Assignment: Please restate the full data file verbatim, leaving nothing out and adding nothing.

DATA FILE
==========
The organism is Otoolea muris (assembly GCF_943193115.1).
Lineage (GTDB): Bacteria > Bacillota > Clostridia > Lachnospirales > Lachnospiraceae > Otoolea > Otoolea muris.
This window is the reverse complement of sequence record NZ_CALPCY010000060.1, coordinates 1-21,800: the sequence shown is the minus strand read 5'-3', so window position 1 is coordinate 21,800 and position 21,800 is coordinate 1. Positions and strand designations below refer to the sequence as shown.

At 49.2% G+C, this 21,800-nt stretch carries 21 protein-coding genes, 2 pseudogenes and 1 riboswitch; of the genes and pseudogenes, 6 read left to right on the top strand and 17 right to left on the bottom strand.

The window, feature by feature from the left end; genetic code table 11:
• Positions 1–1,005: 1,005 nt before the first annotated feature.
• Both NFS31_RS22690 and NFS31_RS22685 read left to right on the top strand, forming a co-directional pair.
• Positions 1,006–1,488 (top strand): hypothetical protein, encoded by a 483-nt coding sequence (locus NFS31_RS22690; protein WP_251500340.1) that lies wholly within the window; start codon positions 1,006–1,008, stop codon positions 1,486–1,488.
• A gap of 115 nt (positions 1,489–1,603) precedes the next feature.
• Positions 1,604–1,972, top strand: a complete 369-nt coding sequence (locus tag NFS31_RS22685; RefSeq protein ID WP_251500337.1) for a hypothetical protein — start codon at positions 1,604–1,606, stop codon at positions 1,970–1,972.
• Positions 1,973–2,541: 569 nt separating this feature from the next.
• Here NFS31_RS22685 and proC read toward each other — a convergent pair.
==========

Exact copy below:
The organism is Otoolea muris (assembly GCF_943193115.1).
Lineage (GTDB): Bacteria > Bacillota > Clostridia > Lachnospirales > Lachnospiraceae > Otoolea > Otoolea muris.
This window is the reverse complement of sequence record NZ_CALPCY010000060.1, coordinates 1-21,800: the sequence shown is the minus strand read 5'-3', so window position 1 is coordinate 21,800 and position 21,800 is coordinate 1. Positions and strand designations below refer to the sequence as shown.

At 49.2% G+C, this 21,800-nt stretch carries 21 protein-coding genes, 2 pseudogenes and 1 riboswitch; of the genes and pseudogenes, 6 read left to right on the top strand and 17 right to left on the bottom strand.

The window, feature by feature from the left end; genetic code table 11:
• Positions 1–1,005: 1,005 nt before the first annotated feature.
• Both NFS31_RS22690 and NFS31_RS22685 read left to right on the top strand, forming a co-directional pair.
• Positions 1,006–1,488 (top strand): hypothetical protein, encoded by a 483-nt coding sequence (locus NFS31_RS22690; protein WP_251500340.1) that lies wholly within the window; start codon positions 1,006–1,008, stop codon positions 1,486–1,488.
• A gap of 115 nt (positions 1,489–1,603) precedes the next feature.
• Positions 1,604–1,972, top strand: a complete 369-nt coding sequence (locus tag NFS31_RS22685; RefSeq protein ID WP_251500337.1) for a hypothetical protein — start codon at positions 1,604–1,606, stop codon at positions 1,970–1,972.
• Positions 1,973–2,541: 569 nt separating this feature from the next.
• Here NFS31_RS22685 and proC read toward each other — a convergent pair.